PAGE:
NASA’s Fermi Gamma-ray Space Telescope has produced a catalog of 1873 persistent gamma-ray sources detected over the entire sky. The nature of each object has been determined, when possible, and it turns out that a majority of them are very bright active galaxies. However, it wasn’t possible to conclusively identify about 30% of the sources.
Astronomers delight in the possibility of finding new types of gamma-ray-emitting objects within the “unassociated sources” that constitute roughly a third of the catalog. But Fermi’s LAT is revealing gamma-rays from an increasing — and sometimes, surprising — variety of astronomical objects.
One thing that astronomers and astrophysicists do a lot of is compile catalogs and censuses of various kinds of astronomical objects – stars, extrasolar planets, galaxies, or whatever. Since the universe is a pretty big place, these catalogs can involve “astronomical” numbers of objects. (Although, in the case of extrasolar planets, we are able to detect only a minuscule proportion at this time.) Earlier this year NASA released a new catalog comprising only 1873 objects altogether – but they’re pretty spectacular objects, namely objects that consistently emit gamma rays over long periods of time. (That leaves out such things as gamma-ray bursts and gamma-ray flares from the sun and other stars.)
Since gamma rays are the very most energetic form of electromagnetic radiation, it takes a pretty spectacular source to be able to generate significant quantities of gamma rays over an extended period of time – from years to a hundred million years or more. The latest catalog has attempted to identify the nature of each object in the census, and as expected, a majority of objects are active galaxies – that is, galaxies containing a supermassive black hole that is feeding on immense amounts of infalling matter and spitting out jets of ultra-high energy particles and radiation.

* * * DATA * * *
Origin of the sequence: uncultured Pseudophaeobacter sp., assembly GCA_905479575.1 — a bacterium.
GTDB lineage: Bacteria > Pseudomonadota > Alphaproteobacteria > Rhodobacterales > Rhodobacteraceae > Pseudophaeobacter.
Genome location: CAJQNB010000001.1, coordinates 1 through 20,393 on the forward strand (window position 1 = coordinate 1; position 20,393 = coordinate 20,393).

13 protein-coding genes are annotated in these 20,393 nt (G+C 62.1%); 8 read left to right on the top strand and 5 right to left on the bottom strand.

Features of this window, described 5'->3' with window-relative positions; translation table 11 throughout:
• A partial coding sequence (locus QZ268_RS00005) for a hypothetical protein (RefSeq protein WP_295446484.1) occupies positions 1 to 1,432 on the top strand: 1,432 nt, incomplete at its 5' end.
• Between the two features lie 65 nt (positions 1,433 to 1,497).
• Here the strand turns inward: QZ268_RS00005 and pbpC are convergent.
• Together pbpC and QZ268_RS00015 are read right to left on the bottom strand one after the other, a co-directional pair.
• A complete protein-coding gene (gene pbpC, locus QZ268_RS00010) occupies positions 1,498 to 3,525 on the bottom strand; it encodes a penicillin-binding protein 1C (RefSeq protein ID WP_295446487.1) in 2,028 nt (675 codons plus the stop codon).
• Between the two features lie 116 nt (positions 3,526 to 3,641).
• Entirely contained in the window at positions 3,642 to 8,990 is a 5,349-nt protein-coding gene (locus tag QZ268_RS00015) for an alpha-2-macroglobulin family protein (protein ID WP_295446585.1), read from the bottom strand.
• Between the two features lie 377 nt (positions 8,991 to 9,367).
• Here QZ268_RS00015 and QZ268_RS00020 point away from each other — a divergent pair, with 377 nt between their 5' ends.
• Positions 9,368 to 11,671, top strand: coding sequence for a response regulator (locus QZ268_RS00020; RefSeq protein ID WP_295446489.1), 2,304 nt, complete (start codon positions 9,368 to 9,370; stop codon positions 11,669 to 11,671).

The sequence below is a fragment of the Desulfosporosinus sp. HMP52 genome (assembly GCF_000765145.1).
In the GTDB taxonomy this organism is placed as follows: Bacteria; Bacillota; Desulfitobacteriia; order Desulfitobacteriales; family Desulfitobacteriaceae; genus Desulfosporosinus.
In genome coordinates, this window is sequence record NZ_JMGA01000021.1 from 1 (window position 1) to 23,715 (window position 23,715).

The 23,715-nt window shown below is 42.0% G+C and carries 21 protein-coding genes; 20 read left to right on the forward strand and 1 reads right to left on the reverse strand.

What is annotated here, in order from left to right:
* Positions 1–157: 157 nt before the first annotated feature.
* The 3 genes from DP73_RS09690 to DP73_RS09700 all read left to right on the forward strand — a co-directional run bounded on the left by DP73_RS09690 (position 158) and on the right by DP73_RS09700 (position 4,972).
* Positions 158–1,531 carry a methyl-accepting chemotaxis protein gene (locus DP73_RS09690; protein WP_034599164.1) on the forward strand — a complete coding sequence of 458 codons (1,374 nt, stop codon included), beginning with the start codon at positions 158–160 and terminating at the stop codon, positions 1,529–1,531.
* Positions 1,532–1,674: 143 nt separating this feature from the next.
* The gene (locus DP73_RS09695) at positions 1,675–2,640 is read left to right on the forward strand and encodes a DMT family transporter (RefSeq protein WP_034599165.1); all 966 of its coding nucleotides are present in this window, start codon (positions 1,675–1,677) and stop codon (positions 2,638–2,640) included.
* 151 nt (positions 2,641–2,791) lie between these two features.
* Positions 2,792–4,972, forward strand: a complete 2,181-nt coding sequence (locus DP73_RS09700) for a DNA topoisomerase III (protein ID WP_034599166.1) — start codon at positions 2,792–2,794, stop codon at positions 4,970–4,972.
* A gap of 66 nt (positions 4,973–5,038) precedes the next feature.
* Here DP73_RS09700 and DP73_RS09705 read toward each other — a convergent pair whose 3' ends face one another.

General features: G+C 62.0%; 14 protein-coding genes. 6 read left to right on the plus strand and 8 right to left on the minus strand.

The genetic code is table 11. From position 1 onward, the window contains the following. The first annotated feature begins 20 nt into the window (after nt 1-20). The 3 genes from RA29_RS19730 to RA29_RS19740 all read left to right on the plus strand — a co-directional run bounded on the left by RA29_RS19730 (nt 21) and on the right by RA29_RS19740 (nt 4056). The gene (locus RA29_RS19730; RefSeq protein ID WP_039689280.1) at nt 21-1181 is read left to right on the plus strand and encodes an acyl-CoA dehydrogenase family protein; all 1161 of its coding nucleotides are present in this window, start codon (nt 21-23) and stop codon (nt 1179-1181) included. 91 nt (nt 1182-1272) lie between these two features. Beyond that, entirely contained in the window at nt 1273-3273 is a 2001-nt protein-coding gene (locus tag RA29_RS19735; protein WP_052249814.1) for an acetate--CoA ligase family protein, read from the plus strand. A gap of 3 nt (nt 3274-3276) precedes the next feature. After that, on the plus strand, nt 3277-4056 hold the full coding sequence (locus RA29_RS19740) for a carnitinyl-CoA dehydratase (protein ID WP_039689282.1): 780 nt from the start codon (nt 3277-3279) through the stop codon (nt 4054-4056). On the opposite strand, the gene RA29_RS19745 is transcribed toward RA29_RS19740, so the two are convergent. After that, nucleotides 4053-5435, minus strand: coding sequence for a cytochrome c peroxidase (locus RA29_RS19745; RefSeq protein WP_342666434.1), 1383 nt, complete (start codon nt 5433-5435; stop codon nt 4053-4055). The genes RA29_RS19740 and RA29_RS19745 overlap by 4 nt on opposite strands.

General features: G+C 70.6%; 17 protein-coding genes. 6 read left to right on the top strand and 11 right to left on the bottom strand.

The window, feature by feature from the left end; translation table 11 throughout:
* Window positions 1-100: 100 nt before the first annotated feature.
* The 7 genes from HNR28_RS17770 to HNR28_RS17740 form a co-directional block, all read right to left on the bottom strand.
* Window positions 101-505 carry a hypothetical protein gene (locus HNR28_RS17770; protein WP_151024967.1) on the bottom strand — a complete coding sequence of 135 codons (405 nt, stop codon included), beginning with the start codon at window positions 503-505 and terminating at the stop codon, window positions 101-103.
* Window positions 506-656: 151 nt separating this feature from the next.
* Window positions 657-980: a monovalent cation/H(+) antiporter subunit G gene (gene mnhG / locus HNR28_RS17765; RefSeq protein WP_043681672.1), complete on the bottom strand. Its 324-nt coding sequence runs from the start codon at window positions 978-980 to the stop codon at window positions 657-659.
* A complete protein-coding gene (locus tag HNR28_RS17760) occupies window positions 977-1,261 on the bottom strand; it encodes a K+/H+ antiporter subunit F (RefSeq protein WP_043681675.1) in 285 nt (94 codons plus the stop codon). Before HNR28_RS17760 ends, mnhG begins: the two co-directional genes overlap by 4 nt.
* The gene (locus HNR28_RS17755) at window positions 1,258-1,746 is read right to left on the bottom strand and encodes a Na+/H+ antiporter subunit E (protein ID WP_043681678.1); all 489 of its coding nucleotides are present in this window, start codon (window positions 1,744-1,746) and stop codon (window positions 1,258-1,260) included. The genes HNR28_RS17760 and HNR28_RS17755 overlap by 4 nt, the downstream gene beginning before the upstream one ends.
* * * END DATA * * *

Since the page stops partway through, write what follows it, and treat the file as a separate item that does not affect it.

Exactly what sorts of energies are we talking about here? The detector used to compile the catalog is called the Large Area Telescope, and it is sensitive to gamma rays with energies up to 300 GeV – 3×1011 eV (electron-volts). (Gamma rays can be generated in some astrophysical processes up to at least 30 times that energy, but such are pretty rare.) To put that energy in perspective, 300 GeV is the kinetic energy of a 5 ounce baseball moving at the grand speed of about 3 meters per hour (if my calculations are correct). Although that doesn’t sound too impressive at first, the point is that one single 300 GeV gamma-ray photon has as much energy as that baseball’s energy of motion.
Active galaxies are capable of converting matter to pure energy much more efficiently than any star, and the most luminous examples can convert as much matter into energy in one year as is contained in a couple of solar mass stars (which normally shine for 10 billion years or so). That’s pretty intense, so it’s not surprising that part of that energy output is in the form of high-energy gamma rays – and that can go on for tens of millions of years.
NASA’s catalog of 1873 persistent gamma-ray sources attempts to identify the nature of each source, and active galaxies make up more than half the total, 58% to be exact. Another 10% is made up of pulsars and supernova remnants (like the Crab Nebula) together. The interesting thing is that the nature of most of the remaining 30% is unknown.